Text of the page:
Are you experiencing paranormal happenings in your home? Before you pack it in and move, read this true-life ghost story from 1921.


We heard this story on a recent Halloween-themed This American Life episode which opened with a real-life ghost story from the American Journal of Ophthalmology. It featured an account from a patient about a strange series events that she and her family experienced in an old house on November 15, 1921.

This house was lit by gaslights rather than electricity and had servants quarters and passageways, a perfect house for a haunting. From Mrs. H’s account to her doctor:

“One morning, I heard footsteps in the room over my head. I hurried up the stairs. To my surprise, the room was empty. I passed into the next and then into all the rooms on that floor, and then to the floor above to find that I was the only person in that part of the house. Sometimes after I’ve gone to bed, the noises from the store room are tremendous, as if furniture was being piled against the door, as if china was being moved about, and occasionally a long and fearful sigh or wail.

“Sometimes as I walk along the hall, I feel as if someone was following me, going to touch me. You can not understand it if you’ve not experienced it. But it’s real. As I was dressing for breakfast one morning, B, who is four years old, came to my room and asked me why I’d called him. I told him I’d not called him, that I’d not been in his room. With big and startled eyes he said, ‘Who was it, then, that called me? Who made that pounding noise?’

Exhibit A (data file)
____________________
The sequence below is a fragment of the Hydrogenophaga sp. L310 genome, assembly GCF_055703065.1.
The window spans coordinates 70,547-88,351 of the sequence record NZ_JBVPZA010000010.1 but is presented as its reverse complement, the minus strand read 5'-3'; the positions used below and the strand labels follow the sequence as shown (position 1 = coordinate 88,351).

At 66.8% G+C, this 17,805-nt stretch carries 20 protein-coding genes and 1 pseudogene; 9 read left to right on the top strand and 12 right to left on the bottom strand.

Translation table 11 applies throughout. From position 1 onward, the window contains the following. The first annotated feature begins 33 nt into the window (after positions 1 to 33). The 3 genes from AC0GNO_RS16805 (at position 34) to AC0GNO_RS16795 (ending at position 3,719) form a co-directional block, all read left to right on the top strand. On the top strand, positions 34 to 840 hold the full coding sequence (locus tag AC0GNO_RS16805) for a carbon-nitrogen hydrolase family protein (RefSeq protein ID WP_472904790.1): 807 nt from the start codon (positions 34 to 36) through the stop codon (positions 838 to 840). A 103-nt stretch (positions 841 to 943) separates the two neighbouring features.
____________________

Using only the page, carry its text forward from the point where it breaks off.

“I told him it was undoubtedly the wind rattling his window. ‘No,’ he said, ‘It was not that. It was somebody that called me. Who was it?’ And so on he talked, insisting that he’d been called and for me to explain who it had been.”

The hallucinations continued, with the family feeling the presence of the unknown. They experience hauntings, rattling beds, lethargy, and temporary paralysis. The plants wither and die.

Mrs. H continues:

“Some nights, after I’ve been in bed for a while, I’ve felt as if the bed clothes were jerked off me. And I’ve also felt as if I’d been struck on the shoulder. One night I woke up and saw, sitting on the foot of my bed, a man and a woman. The woman was young, dark and slight and wore a large picture hat. I was paralyzed and could not move.”

After speaking with different people about her haunted house, her brother-in-law suggests that they are being poisoned. He had heard similar accounts from people poisoned by combustion gases experiencing similar symptoms.

It turned out that the brother-in-law was right. Carbon monoxide (CO) from the furnace was flooding the home instead of escaping out of the chimney. Eeek! That’s an even scarier notion.